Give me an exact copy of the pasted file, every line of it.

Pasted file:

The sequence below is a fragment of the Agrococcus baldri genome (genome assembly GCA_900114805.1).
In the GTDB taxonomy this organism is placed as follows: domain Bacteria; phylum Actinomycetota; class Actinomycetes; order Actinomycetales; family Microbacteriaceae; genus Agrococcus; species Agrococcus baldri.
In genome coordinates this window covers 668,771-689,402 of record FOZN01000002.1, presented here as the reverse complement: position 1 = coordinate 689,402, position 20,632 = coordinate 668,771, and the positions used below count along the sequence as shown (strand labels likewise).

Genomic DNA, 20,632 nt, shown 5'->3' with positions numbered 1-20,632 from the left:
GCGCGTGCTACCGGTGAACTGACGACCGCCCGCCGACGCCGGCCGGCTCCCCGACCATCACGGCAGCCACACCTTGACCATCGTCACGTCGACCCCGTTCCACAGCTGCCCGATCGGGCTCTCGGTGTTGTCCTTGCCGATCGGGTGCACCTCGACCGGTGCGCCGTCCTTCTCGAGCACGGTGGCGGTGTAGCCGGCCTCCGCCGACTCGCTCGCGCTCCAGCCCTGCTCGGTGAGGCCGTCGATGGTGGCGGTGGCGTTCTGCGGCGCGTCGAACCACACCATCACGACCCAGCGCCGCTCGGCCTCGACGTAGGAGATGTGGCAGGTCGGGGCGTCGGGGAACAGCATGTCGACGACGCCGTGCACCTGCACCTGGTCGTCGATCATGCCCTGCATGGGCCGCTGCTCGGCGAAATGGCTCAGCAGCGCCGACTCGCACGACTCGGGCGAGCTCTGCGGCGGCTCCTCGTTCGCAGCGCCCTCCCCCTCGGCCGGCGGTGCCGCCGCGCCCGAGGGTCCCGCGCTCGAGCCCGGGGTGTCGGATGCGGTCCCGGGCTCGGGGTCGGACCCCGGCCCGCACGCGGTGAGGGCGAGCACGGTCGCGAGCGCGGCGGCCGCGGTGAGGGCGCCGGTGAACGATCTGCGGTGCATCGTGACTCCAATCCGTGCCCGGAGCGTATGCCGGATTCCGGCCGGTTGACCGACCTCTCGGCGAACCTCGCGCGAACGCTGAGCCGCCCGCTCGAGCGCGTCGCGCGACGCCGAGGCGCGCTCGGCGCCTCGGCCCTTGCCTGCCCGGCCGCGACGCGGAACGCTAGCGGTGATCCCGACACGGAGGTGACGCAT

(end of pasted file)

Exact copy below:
The sequence below is a fragment of the Agrococcus baldri genome (genome assembly GCA_900114805.1).
In the GTDB taxonomy this organism is placed as follows: domain Bacteria; phylum Actinomycetota; class Actinomycetes; order Actinomycetales; family Microbacteriaceae; genus Agrococcus; species Agrococcus baldri.
In genome coordinates this window covers 668,771-689,402 of record FOZN01000002.1, presented here as the reverse complement: position 1 = coordinate 689,402, position 20,632 = coordinate 668,771, and the positions used below count along the sequence as shown (strand labels likewise).

Genomic DNA, 20,632 nt, shown 5'->3' with positions numbered 1-20,632 from the left:
GCGCGTGCTACCGGTGAACTGACGACCGCCCGCCGACGCCGGCCGGCTCCCCGACCATCACGGCAGCCACACCTTGACCATCGTCACGTCGACCCCGTTCCACAGCTGCCCGATCGGGCTCTCGGTGTTGTCCTTGCCGATCGGGTGCACCTCGACCGGTGCGCCGTCCTTCTCGAGCACGGTGGCGGTGTAGCCGGCCTCCGCCGACTCGCTCGCGCTCCAGCCCTGCTCGGTGAGGCCGTCGATGGTGGCGGTGGCGTTCTGCGGCGCGTCGAACCACACCATCACGACCCAGCGCCGCTCGGCCTCGACGTAGGAGATGTGGCAGGTCGGGGCGTCGGGGAACAGCATGTCGACGACGCCGTGCACCTGCACCTGGTCGTCGATCATGCCCTGCATGGGCCGCTGCTCGGCGAAATGGCTCAGCAGCGCCGACTCGCACGACTCGGGCGAGCTCTGCGGCGGCTCCTCGTTCGCAGCGCCCTCCCCCTCGGCCGGCGGTGCCGCCGCGCCCGAGGGTCCCGCGCTCGAGCCCGGGGTGTCGGATGCGGTCCCGGGCTCGGGGTCGGACCCCGGCCCGCACGCGGTGAGGGCGAGCACGGTCGCGAGCGCGGCGGCCGCGGTGAGGGCGCCGGTGAACGATCTGCGGTGCATCGTGACTCCAATCCGTGCCCGGAGCGTATGCCGGATTCCGGCCGGTTGACCGACCTCTCGGCGAACCTCGCGCGAACGCTGAGCCGCCCGCTCGAGCGCGTCGCGCGACGCCGAGGCGCGCTCGGCGCCTCGGCCCTTGCCTGCCCGGCCGCGACGCGGAACGCTAGCGGTGATCCCGACACGGAGGTGACGCAT